On The Week, Karina Martinez-Carter explains how the messages in fortune cookies are made and how their existence is -- unsurprisingly -- missing from China. Best of all, that "Fortunes also are tweaked based on client feedback. 'You will meet a tall, dark stranger' was removed from circulation when people complained they found it sinister."
The founders of Wonton Food and Yang's Fortunes both started off focused on other Chinese cuisine products. But each recognized the growing demand for fortune cookies and their baked-in aphorisms, and capitalized on it.
In 2005, The New Yorker profiled Donald Lau, who at the time was vice president of Wonton Food, Inc. and the person writing the fortunes. Lau scribbled off fortunes in between his other duties, gleaning inspiration from wherever he could find it like signs in the subway, as The New Yorker recounts. Since then, the company has brought on freelance writers to supplement Lau's output of adages.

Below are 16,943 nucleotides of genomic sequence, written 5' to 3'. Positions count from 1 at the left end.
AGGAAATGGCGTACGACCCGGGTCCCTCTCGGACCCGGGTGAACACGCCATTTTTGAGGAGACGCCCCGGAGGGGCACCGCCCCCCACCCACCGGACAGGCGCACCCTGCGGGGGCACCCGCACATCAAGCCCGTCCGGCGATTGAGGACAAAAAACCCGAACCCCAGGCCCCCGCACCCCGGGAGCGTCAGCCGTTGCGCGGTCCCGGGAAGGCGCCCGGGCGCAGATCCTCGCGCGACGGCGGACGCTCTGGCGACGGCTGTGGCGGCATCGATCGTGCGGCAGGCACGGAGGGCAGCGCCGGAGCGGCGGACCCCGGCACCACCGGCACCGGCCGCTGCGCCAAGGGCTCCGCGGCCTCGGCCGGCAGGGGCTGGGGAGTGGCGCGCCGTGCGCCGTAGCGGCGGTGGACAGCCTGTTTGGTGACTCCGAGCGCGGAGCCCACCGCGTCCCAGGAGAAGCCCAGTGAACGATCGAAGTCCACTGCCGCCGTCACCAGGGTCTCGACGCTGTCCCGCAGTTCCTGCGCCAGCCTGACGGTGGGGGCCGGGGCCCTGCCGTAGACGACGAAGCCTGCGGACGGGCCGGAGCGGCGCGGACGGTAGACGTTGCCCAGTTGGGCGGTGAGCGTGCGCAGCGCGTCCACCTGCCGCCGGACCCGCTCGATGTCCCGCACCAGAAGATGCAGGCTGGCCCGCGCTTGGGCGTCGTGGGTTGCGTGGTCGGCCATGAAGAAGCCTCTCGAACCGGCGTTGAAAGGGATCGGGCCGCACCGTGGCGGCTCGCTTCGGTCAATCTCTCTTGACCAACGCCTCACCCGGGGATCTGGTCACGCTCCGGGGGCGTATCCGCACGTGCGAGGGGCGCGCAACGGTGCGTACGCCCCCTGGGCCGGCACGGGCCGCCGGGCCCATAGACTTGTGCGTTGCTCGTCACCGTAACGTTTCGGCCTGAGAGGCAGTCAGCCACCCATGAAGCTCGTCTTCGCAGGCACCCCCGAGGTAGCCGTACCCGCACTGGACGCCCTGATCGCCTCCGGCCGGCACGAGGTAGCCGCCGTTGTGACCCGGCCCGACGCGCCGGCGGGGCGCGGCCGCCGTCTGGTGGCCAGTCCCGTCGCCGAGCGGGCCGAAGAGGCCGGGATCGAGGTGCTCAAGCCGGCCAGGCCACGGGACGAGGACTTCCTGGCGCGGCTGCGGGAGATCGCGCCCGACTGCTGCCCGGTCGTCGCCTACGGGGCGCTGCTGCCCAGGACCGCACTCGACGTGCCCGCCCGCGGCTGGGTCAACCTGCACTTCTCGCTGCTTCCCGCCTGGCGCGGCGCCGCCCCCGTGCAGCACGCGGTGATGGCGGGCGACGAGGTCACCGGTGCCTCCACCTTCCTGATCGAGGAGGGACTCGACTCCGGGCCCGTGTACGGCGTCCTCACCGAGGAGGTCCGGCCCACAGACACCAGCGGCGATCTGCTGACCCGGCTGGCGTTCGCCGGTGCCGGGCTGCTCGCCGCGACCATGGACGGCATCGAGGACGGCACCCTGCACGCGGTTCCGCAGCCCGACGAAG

Lisa Yang, vice president of Yang's Fortunes and daughter of founder Steven Yang, fell into writing fortunes, as well. When her father expanded into printing fortunes, he hired a writer to translate Chinese proverbs. Because cultural context was lost in translation, they often ended up nonsensical. Lisa Yang would edit them in her free time. In college, she spent a lot of time writing and rewriting the fortunes, even when her father hired a writer and a teacher to assist with the duty. Lisa Yang would read books of quotes for inspiration, and peruse daily horoscopes to get in the mindset to create new messages.
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